The Retina series represents a wide family of cameras among the most successful ones produced by Kodak, the first model of which is the camera with which the American company launched the new format 135 in disposable charger. Initially just called Retina, then Retina 1 from 1937, was a rather simple device conceived as always for mass photography. Given the success, already in 1937 is accompanied by a more evolved model (Retina II) with coupled rangefinder, followed by a constant evolution of the models of series 1 which will continue until the early 60s.
In 1954 the first Model 1b (lowercase b, while the model 1B, which will appear later, is different), involved a new camera design with lines less angular and slightly reduced in size, which looks like a folding 35mm with sturdy and precise construction, with rapid charging lever but still lacks the rangefinder which could be purchased separately as an accessory; remained in production until 1957, when it was introduced the new 1B with integrated rangefinder. The camera was a commercial success (more than 160,000 units produced), mainly thanks to the high quality and sharpness of the Schneider lens and to the mechanical precision with which it was built.
HOW IT WORKS
This is a rather simple camera, very compact, although heavy, able to guarantee a remarkable versatility thanks to the available shutter speeds (from 1 sec to 1/500 sec) and apertures (from f / 2.8 to f/22). As said, it is a folding model, even if the small bellows is not visible from the outside: the door that encloses the optical , unlike in the typical design of the bellows cameras, opens horizontally through a small release button on the front. This action carries out the optical unit, which also surprises at sight for the robustness of the mechanisms, and the camera is then ready for use. The shutter is cocked by a lever placed on the base of the camera, and after cocking we would proceed to select exposure time, aperture setting and focus (to be estimated). The controls are located in an accessible and streamlined way as much as possible given the size of the unit, concentrically on the lens barrel.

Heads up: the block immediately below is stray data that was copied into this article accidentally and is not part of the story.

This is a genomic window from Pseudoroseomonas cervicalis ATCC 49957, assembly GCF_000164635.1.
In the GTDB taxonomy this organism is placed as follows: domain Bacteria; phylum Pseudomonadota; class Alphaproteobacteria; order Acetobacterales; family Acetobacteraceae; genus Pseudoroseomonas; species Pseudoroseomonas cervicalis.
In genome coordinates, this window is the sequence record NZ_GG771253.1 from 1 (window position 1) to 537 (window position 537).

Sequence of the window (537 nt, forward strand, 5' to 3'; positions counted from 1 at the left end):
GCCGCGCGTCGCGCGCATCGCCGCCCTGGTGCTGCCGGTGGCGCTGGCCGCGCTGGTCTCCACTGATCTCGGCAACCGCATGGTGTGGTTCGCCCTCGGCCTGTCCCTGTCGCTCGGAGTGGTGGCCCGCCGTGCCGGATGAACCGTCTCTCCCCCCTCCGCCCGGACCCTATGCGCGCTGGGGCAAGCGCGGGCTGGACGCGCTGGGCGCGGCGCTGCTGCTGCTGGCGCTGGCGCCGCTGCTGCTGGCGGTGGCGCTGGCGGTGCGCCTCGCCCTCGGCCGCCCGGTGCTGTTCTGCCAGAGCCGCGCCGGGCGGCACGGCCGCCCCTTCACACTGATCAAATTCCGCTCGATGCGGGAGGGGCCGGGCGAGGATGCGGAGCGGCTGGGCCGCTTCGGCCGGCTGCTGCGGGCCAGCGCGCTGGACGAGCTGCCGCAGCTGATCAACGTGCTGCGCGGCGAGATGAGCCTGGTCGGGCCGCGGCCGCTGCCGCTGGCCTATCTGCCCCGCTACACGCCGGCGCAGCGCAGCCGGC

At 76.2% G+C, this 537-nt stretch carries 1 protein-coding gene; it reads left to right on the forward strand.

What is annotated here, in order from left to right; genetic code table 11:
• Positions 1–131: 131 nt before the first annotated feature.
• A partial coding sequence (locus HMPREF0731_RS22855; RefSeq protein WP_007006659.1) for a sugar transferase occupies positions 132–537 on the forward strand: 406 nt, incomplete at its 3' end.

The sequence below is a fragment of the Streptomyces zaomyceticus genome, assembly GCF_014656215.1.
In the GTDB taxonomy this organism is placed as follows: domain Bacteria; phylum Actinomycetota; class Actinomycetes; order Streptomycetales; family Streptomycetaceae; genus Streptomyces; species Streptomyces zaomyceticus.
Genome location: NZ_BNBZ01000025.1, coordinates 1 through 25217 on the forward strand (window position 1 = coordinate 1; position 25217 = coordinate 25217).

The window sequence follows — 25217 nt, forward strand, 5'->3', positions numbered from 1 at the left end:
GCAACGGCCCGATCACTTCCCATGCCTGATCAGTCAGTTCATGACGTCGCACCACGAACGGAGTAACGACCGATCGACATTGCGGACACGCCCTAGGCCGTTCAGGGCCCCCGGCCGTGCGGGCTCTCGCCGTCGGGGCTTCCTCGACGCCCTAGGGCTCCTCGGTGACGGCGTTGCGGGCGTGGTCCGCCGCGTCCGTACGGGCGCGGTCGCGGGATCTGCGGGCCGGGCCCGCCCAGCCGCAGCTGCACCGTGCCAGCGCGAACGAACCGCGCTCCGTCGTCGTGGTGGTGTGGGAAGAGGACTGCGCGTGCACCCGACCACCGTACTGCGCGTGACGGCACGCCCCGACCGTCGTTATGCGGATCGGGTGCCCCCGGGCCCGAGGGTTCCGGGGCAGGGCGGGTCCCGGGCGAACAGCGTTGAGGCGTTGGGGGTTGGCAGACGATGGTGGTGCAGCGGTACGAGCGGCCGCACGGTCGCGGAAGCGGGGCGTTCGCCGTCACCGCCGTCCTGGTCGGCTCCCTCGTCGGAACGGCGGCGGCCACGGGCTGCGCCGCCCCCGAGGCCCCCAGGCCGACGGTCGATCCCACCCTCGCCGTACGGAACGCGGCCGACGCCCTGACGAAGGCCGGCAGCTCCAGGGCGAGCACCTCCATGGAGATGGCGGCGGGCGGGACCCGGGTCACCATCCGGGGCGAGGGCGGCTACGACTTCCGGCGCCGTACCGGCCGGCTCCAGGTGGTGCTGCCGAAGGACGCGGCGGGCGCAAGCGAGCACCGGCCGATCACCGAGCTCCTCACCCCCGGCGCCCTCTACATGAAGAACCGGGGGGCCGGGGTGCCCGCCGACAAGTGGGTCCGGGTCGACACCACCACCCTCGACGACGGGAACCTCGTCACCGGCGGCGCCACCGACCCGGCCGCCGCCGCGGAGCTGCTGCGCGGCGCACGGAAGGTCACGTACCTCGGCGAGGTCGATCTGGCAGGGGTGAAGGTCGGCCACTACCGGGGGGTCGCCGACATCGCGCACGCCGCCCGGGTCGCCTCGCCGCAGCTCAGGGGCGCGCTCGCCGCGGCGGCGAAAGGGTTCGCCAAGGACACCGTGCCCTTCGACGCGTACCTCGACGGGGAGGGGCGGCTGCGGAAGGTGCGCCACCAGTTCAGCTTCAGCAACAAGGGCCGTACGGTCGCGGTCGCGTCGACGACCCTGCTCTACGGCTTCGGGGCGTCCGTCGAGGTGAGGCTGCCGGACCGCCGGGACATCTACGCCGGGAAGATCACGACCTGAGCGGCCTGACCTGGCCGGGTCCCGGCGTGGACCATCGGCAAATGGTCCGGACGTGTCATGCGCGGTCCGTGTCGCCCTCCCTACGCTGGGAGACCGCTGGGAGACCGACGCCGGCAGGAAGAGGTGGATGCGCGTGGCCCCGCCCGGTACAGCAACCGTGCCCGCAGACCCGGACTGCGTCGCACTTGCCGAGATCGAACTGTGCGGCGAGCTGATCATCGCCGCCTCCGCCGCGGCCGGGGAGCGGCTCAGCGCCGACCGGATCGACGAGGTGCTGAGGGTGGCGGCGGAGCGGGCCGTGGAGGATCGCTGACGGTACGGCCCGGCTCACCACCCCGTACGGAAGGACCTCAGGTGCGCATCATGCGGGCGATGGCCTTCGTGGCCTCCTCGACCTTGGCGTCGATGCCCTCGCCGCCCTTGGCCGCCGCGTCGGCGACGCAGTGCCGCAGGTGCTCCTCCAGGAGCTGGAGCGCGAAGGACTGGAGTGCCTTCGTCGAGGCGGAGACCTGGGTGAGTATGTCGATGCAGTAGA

The focus is adjusted by a knob with excursion of about 90 ° from 0.9 to infinity, while the apertures are selected by acting on a lever placed in the bottom of the barrel, which remains integral with the ring of times by a spring mechanism. This trick allows you to have some sort of mechanical shutter priority: at the changing of shutter speed, in fact, the opening is automatically adjusted to maintain the same exposure value; to avoid this, the aperture lever can be moved slightly and away from the barrel to reposition it on the desired opening. In the front part of the ring are, for this reason, screen-printed in red the exposure values from 3 to 18 EV.
As mentioned, the loading lever is located on the bottom of the camera, along with the release button to rewind the film, the tripod mount (which is not very deep and not threaded!) and the opening mechanism of the back. To open the latter is necessary first of all to act on the lever by moving it in the direction indicated by the silk-screened arrow, in order to find the button that, when pressed, opens the back, then the door is hinged on the left side of the camera and on the back of it we find the pressure plate and a steel roller that facilitates the movement of the film once it is closed.